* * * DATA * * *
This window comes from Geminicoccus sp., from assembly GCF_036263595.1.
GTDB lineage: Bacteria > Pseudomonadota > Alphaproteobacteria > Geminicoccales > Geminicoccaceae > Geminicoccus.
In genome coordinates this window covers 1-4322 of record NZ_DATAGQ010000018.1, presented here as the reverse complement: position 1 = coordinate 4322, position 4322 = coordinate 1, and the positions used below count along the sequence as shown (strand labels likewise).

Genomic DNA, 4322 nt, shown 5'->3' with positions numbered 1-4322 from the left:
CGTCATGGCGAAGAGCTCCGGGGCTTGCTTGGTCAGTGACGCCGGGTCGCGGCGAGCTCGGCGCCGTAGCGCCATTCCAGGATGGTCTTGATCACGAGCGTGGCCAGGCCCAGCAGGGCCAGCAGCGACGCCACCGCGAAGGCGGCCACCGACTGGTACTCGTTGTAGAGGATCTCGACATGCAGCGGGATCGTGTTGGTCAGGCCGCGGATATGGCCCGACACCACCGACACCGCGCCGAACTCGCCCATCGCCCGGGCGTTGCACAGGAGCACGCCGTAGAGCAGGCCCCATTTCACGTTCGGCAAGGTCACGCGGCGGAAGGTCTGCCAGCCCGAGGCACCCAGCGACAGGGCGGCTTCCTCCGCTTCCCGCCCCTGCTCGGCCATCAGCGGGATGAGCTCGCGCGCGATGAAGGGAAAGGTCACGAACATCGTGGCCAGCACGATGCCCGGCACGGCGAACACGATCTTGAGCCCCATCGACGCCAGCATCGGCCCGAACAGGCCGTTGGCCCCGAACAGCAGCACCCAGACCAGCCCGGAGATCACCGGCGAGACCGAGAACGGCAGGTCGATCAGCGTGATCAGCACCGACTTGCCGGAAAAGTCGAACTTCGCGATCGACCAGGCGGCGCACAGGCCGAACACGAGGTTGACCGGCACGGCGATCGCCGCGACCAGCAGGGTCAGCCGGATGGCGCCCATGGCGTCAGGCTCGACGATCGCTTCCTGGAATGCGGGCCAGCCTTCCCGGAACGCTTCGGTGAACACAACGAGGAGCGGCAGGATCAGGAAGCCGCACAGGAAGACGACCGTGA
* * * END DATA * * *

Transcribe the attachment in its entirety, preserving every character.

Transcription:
This window comes from Geminicoccus sp., from assembly GCF_036263595.1.
GTDB lineage: Bacteria > Pseudomonadota > Alphaproteobacteria > Geminicoccales > Geminicoccaceae > Geminicoccus.
In genome coordinates this window covers 1-4322 of record NZ_DATAGQ010000018.1, presented here as the reverse complement: position 1 = coordinate 4322, position 4322 = coordinate 1, and the positions used below count along the sequence as shown (strand labels likewise).

Genomic DNA, 4322 nt, shown 5'->3' with positions numbered 1-4322 from the left:
CGTCATGGCGAAGAGCTCCGGGGCTTGCTTGGTCAGTGACGCCGGGTCGCGGCGAGCTCGGCGCCGTAGCGCCATTCCAGGATGGTCTTGATCACGAGCGTGGCCAGGCCCAGCAGGGCCAGCAGCGACGCCACCGCGAAGGCGGCCACCGACTGGTACTCGTTGTAGAGGATCTCGACATGCAGCGGGATCGTGTTGGTCAGGCCGCGGATATGGCCCGACACCACCGACACCGCGCCGAACTCGCCCATCGCCCGGGCGTTGCACAGGAGCACGCCGTAGAGCAGGCCCCATTTCACGTTCGGCAAGGTCACGCGGCGGAAGGTCTGCCAGCCCGAGGCACCCAGCGACAGGGCGGCTTCCTCCGCTTCCCGCCCCTGCTCGGCCATCAGCGGGATGAGCTCGCGCGCGATGAAGGGAAAGGTCACGAACATCGTGGCCAGCACGATGCCCGGCACGGCGAACACGATCTTGAGCCCCATCGACGCCAGCATCGGCCCGAACAGGCCGTTGGCCCCGAACAGCAGCACCCAGACCAGCCCGGAGATCACCGGCGAGACCGAGAACGGCAGGTCGATCAGCGTGATCAGCACCGACTTGCCGGAAAAGTCGAACTTCGCGATCGACCAGGCGGCGCACAGGCCGAACACGAGGTTGACCGGCACGGCGATCGCCGCGACCAGCAGGGTCAGCCGGATGGCGCCCATGGCGTCAGGCTCGACGATCGCTTCCTGGAATGCGGGCCAGCCTTCCCGGAACGCTTCGGTGAACACAACGAGGAGCGGCAGGATCAGGAAGCCGCACAGGAAGACGACCGTGA